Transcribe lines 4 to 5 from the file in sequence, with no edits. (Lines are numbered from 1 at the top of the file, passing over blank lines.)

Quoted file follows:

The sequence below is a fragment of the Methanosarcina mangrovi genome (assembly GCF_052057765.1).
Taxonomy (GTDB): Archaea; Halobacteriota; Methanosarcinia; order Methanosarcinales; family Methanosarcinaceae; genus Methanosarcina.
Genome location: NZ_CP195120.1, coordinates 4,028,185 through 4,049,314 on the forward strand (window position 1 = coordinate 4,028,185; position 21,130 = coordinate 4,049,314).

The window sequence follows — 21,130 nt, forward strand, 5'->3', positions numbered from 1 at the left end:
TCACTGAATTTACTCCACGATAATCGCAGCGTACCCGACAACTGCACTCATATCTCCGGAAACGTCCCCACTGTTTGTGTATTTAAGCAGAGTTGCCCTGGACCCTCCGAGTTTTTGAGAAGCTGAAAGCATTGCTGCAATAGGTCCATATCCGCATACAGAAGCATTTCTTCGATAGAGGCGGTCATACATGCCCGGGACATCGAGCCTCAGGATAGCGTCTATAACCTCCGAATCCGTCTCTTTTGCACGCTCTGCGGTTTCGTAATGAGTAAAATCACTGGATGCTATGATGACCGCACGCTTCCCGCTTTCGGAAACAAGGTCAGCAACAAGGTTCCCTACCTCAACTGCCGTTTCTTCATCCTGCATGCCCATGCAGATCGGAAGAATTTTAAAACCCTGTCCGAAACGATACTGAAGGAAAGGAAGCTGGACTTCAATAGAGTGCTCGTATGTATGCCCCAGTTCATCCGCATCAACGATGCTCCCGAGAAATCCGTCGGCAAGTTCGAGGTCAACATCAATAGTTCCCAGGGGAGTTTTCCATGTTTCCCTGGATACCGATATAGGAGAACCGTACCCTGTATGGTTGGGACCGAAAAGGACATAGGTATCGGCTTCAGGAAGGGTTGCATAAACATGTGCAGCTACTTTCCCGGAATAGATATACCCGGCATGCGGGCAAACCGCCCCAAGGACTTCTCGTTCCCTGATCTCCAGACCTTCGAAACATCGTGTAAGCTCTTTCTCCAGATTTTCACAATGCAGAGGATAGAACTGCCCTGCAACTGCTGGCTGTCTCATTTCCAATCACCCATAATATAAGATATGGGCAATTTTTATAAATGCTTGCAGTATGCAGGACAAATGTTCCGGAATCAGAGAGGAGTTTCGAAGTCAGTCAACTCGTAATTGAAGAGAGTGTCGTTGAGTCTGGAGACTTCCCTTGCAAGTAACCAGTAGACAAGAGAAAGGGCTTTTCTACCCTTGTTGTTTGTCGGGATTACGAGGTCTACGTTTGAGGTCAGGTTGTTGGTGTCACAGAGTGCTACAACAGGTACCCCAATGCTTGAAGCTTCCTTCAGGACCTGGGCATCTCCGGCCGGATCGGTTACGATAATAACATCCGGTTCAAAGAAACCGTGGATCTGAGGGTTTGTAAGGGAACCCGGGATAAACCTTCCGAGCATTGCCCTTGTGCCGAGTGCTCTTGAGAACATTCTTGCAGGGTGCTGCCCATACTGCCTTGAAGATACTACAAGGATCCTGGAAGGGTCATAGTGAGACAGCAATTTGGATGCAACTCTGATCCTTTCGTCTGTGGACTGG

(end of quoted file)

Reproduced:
The window sequence follows — 21,130 nt, forward strand, 5'->3', positions numbered from 1 at the left end:
TCACTGAATTTACTCCACGATAATCGCAGCGTACCCGACAACTGCACTCATATCTCCGGAAACGTCCCCACTGTTTGTGTATTTAAGCAGAGTTGCCCTGGACCCTCCGAGTTTTTGAGAAGCTGAAAGCATTGCTGCAATAGGTCCATATCCGCATACAGAAGCATTTCTTCGATAGAGGCGGTCATACATGCCCGGGACATCGAGCCTCAGGATAGCGTCTATAACCTCCGAATCCGTCTCTTTTGCACGCTCTGCGGTTTCGTAATGAGTAAAATCACTGGATGCTATGATGACCGCACGCTTCCCGCTTTCGGAAACAAGGTCAGCAACAAGGTTCCCTACCTCAACTGCCGTTTCTTCATCCTGCATGCCCATGCAGATCGGAAGAATTTTAAAACCCTGTCCGAAACGATACTGAAGGAAAGGAAGCTGGACTTCAATAGAGTGCTCGTATGTATGCCCCAGTTCATCCGCATCAACGATGCTCCCGAGAAATCCGTCGGCAAGTTCGAGGTCAACATCAATAGTTCCCAGGGGAGTTTTCCATGTTTCCCTGGATACCGATATAGGAGAACCGTACCCTGTATGGTTGGGACCGAAAAGGACATAGGTATCGGCTTCAGGAAGGGTTGCATAAACATGTGCAGCTACTTTCCCGGAATAGATATACCCGGCATGCGGGCAAACCGCCCCAAGGACTTCTCGTTCCCTGATCTCCAGACCTTCGAAACATCGTGTAAGCTCTTTCTCCAGATTTTCACAATGCAGAGGATAGAACTGCCCTGCAACTGCTGGCTGTCTCATTTCCAATCACCCATAATATAAGATATGGGCAATTTTTATAAATGCTTGCAGTATGCAGGACAAATGTTCCGGAATCAGAGAGGAGTTTCGAAGTCAGTCAACTCGTAATTGAAGAGAGTGTCGTTGAGTCTGGAGACTTCCCTTGCAAGTAACCAGTAGACAAGAGAAAGGGCTTTTCTACCCTTGTTGTTTGTCGGGATTACGAGGTCTACGTTTGAGGTCAGGTTGTTGGTGTCACAGAGTGCTACAACAGGTACCCCAATGCTTGAAGCTTCCTTCAGGACCTGGGCATCTCCGGCCGGATCGGTTACGATAATAACATCCGGTTCAAAGAAACCGTGGATCTGAGGGTTTGTAAGGGAACCCGGGATAAACCTTCCGAGCATTGCCCTTGTGCCGAGTGCTCTTGAGAACATTCTTGCAGGGTGCTGCCCATACTGCCTTGAAGATACTACAAGGATCCTGGAAGGGTCATAGTGAGACAGCAATTTGGATGCAACTCTGATCCTTTCGTCTGTGGACTGG